Short Takes: August 2014

Threatening Environments Can Activate Their Stress Response
We may think our cats have it easy, being fed and loved while living safely indoors, but nutritionist Tony Buffington, DVM, Ph.D., at Ohio State University College of Veterinary Medicine says cats can have a different perspective:

“What the cat sees is, ‘Well, I’m confined to this house, I have no choice what to eat or drink, I’ve only got one tiny place that I can eliminate in, and I just have to hope that somehow magically it gets clean because I can’t do it.’”

Natural behaviors like climbing and scratching can lead to cats being punished or even relinquished, Dr. Buffingon says. “If they’re living in a threatening enough environment, their stress response system, their sympathetic nervous system, their hormonal system and their immune system can all be activated searching for the threat.”

If the threat is ongoing, the resulting stress can cause illness, such as lower urinary tract disease, Dr. Buffington says. “It turns out that the disease in many cases is a consequence of this chronic activation of the stress response system.”

He offers advice on reducing stress and enriching cats’ lives in a podcast from the American Association of Veterinary Medicine at It’s also available on iTunes via AVMA’s Animal Tracks channel, a free series on health and safety.

Stress seems to play a role in a urinary disease affecting humans and cats. The Feline Health Center at Cornell notes similarities between feline idiopathic cystitis (FIC) — the most common diagnosis in cats with lower urinary tract signs — and a bladder disorder affecting humans called interstitial cystitis. (For more information, see Health Resources at

“In humans, a psychologically stressful event often precedes the onset of lower urinary tract discomfort due to interstitial cystitis, and stress also seems to be an important factor in the development of FIC in cats,” the center says.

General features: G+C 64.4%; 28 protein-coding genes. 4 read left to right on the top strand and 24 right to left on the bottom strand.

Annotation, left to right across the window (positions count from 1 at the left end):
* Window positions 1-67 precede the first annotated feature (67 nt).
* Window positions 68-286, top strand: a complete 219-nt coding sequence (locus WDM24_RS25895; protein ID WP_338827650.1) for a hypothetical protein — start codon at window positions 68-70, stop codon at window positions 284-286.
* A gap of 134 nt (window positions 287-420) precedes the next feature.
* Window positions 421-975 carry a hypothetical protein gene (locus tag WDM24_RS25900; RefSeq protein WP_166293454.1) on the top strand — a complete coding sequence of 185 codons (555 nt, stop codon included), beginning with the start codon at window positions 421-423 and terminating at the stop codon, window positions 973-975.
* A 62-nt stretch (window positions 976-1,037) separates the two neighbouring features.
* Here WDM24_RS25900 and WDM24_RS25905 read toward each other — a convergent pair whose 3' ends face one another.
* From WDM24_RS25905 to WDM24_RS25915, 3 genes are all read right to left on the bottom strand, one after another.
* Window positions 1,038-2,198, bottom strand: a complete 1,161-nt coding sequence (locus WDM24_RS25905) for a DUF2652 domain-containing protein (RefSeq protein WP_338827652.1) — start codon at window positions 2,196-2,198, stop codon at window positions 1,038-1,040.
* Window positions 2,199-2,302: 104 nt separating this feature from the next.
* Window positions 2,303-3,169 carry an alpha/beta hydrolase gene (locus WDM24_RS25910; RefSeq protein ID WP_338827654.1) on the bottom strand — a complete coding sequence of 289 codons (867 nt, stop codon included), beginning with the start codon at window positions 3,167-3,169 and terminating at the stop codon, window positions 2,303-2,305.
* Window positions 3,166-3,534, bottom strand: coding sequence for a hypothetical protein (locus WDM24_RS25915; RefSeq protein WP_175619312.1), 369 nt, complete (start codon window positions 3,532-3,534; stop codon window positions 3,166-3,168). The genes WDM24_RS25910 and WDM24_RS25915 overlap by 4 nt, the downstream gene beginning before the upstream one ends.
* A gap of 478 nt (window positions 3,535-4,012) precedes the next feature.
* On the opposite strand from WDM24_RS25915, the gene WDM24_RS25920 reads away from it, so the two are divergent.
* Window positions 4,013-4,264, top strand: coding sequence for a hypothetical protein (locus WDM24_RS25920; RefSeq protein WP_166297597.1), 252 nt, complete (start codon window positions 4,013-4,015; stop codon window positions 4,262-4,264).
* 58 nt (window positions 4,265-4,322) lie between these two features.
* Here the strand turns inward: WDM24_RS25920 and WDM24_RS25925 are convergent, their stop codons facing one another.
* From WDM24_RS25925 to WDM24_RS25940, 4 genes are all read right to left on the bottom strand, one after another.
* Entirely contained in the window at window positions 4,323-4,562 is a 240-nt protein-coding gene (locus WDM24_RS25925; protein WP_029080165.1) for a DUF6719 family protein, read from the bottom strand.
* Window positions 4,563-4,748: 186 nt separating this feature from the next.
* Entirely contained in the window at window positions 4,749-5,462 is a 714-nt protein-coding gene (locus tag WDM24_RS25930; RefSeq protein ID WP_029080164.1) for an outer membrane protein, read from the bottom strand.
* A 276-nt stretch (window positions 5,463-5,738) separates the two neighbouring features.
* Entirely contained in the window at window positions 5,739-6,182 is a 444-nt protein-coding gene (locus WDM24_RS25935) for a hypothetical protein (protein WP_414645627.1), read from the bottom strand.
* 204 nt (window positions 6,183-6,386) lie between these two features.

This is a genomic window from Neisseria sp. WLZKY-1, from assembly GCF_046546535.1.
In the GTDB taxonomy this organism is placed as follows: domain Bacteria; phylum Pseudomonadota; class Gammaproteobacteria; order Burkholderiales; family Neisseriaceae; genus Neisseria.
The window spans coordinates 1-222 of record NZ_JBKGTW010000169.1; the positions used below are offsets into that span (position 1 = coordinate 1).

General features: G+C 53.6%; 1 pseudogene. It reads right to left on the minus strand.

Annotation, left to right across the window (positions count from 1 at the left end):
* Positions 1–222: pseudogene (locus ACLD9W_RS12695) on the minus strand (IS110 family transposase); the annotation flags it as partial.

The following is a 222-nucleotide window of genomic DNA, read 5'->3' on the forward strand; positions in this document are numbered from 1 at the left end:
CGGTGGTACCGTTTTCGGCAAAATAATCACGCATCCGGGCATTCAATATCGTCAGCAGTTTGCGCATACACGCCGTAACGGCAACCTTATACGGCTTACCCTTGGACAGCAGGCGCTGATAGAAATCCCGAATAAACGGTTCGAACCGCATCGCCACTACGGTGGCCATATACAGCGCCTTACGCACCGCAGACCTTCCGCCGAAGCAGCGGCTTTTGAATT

It describes stressors as changes in the environment, food schedule and number of animals in the household, and recommends that cats have a safe, clean area in which to eliminate and opportunities to express natural predatory behavior, including climbing posts and toys that can be chased and caught.

More on Urinary Disease
Urinary tract diseases topped the list of the most common conditions in cats in medical claims to Veterinary Pet Insurance last year. The company sorted its database of more than 500,000 insured pets to find 4,600 claims for the ailment at an average cost of $422 for a veterinary visit.

These were the top conditions in cats:

1. Bladder or urinary tract disease
2. Periodontitis/dental disease
3. Chronic kidney disease
4. Hyperthyroidism
5. Upset stomach/vomiting
6. Diabetes
7. Intestinal upset/diarrhea
8. Lymphoma
9. Upper respiratory infection
10. Skin allergies

The most expensive treatment was for lymphoma with an average cost of $2,004. “Many of the conditions on our Top 10 list each year can be stopped early or successfully managed in partnership with a veterinarian,” says Carol McConnell, DVM, MBA, VPI’s vice president and chief veterinary medical officer. ❖